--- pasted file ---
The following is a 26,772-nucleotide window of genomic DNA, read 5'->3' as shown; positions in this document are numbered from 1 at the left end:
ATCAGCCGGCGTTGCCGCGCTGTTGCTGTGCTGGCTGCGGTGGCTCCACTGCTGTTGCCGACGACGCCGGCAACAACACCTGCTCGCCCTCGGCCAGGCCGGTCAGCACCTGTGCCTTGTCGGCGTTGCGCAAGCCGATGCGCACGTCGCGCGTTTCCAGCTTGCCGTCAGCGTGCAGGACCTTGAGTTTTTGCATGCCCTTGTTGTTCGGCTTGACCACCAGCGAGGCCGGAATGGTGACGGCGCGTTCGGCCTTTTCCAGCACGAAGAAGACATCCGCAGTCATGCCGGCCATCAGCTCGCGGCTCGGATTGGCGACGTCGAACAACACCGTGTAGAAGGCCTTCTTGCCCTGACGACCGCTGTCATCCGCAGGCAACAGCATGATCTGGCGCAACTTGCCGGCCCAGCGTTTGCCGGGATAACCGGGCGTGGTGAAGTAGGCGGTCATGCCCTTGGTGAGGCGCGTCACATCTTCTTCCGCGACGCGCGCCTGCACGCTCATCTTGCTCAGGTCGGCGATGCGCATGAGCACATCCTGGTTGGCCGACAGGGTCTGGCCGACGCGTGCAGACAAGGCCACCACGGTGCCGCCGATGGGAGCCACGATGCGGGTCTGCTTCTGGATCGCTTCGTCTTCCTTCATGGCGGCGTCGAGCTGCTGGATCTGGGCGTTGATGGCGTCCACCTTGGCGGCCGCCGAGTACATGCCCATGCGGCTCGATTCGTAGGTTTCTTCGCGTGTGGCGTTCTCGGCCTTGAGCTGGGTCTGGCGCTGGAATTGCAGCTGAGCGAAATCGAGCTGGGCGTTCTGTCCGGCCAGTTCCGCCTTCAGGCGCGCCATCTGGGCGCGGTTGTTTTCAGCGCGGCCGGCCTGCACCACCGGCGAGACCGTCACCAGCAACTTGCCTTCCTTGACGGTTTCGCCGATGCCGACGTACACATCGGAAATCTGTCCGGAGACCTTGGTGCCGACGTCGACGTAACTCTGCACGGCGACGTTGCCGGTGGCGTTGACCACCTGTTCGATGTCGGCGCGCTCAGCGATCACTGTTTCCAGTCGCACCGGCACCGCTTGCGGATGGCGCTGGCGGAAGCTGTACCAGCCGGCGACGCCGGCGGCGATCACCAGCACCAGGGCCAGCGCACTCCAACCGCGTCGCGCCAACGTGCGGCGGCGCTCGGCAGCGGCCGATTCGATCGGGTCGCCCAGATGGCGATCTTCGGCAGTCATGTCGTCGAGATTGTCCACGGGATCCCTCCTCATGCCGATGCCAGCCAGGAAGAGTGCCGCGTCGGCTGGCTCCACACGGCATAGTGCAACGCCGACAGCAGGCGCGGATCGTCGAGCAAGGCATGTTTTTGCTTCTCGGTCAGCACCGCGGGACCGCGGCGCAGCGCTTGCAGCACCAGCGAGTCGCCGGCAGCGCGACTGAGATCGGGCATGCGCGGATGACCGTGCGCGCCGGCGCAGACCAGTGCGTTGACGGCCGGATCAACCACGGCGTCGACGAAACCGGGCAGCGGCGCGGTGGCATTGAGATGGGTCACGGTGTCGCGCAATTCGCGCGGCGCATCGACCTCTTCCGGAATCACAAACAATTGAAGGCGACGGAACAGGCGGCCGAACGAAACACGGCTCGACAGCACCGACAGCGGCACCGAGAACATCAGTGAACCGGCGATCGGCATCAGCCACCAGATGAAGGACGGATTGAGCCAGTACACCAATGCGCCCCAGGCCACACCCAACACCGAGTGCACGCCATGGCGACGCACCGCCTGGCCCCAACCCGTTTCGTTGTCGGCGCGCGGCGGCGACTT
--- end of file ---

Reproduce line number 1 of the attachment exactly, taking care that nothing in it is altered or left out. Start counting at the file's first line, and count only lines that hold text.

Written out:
The following is a 26,772-nucleotide window of genomic DNA, read 5'->3' as shown; positions in this document are numbered from 1 at the left end: